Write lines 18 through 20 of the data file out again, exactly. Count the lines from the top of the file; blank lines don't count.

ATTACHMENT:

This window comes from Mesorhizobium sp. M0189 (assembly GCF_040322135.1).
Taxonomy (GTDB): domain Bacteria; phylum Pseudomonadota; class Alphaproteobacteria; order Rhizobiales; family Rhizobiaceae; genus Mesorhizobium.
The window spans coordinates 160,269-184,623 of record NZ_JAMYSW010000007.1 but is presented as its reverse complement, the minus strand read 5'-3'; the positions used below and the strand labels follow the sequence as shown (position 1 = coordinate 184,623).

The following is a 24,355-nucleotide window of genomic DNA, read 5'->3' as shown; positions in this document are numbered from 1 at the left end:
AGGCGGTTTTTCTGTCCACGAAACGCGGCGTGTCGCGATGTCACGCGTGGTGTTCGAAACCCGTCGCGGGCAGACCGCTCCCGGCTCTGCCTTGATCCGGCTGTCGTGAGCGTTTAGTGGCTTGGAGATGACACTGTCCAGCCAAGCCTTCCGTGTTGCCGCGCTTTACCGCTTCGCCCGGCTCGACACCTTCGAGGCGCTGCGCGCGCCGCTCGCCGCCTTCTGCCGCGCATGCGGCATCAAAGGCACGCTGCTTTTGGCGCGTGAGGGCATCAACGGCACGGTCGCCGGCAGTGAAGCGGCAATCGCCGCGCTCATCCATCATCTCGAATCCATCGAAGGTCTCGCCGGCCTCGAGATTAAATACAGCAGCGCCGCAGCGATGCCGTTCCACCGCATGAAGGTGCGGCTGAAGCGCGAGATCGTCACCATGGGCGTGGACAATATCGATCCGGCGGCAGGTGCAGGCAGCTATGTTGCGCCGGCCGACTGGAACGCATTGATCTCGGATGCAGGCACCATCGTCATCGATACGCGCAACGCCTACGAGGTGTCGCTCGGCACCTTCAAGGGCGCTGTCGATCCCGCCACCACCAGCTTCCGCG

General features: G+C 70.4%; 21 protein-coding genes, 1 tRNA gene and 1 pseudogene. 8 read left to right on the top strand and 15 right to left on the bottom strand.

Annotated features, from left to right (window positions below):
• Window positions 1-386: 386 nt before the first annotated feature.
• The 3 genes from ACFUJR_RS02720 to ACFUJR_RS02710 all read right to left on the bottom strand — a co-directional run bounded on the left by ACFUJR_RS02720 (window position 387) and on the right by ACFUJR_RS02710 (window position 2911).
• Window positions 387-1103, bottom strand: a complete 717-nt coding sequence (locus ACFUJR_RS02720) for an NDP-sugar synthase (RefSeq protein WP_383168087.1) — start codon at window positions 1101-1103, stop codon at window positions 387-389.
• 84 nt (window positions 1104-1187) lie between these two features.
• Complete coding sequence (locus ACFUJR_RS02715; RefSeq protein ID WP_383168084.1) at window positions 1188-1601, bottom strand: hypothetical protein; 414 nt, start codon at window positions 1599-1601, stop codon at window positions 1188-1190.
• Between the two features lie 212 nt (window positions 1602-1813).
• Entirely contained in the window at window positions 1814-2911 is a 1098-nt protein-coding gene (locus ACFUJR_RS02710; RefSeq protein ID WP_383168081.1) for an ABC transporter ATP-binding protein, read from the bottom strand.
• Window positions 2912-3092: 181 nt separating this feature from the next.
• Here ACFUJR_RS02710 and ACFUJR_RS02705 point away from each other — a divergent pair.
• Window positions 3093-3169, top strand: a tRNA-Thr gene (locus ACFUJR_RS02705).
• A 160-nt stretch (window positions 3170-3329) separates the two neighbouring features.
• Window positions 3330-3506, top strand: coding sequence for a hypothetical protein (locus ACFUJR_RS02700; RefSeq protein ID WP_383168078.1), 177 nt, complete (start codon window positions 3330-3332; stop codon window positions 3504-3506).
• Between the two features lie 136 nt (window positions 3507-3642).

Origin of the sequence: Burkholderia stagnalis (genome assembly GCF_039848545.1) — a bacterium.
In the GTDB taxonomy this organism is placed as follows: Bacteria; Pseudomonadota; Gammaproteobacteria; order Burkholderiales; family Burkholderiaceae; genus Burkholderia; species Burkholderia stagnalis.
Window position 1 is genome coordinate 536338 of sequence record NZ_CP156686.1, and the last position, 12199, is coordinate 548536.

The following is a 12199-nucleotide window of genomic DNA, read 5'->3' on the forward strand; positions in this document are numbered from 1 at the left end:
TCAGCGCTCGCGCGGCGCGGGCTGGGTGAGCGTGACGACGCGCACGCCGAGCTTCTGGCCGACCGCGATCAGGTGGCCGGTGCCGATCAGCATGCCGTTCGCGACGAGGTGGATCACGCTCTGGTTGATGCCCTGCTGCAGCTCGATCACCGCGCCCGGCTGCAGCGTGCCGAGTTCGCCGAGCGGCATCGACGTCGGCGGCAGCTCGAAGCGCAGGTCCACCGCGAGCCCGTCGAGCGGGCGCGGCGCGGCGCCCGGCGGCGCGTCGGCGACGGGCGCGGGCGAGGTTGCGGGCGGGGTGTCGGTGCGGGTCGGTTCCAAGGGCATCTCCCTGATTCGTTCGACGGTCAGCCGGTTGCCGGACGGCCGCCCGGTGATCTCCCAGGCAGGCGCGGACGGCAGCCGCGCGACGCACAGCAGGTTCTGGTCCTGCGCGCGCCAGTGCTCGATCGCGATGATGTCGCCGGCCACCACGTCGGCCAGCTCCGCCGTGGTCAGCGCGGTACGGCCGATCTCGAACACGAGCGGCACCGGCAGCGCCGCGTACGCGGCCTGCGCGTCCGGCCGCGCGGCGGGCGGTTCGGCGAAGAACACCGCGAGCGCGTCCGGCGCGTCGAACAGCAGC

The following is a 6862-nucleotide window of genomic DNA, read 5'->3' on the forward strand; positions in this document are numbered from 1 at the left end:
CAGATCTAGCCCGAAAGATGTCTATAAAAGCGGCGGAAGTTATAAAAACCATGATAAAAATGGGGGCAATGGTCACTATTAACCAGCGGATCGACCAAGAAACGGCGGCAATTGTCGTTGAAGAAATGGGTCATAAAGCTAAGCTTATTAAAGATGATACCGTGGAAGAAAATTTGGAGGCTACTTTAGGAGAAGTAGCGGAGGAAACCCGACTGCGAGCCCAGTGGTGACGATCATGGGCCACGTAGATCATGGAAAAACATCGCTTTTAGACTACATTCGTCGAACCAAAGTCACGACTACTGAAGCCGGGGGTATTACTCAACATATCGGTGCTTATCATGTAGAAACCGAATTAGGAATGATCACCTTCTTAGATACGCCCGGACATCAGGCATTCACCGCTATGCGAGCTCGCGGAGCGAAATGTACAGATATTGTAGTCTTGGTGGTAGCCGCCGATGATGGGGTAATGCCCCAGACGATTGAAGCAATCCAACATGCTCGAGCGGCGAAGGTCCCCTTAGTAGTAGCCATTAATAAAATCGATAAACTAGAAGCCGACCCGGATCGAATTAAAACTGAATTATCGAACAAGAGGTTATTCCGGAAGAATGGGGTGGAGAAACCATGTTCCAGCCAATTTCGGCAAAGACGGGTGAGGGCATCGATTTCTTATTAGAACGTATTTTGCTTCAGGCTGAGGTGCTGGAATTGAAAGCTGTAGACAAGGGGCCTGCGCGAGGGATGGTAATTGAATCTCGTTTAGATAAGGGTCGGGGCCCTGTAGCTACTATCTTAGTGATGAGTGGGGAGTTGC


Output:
• A 160-nt stretch (window positions 3170-3329) separates the two neighbouring features.
• Window positions 3330-3506, top strand: coding sequence for a hypothetical protein (locus ACFUJR_RS02700; RefSeq protein ID WP_383168078.1), 177 nt, complete (start codon window positions 3330-3332; stop codon window positions 3504-3506).
• Between the two features lie 136 nt (window positions 3507-3642).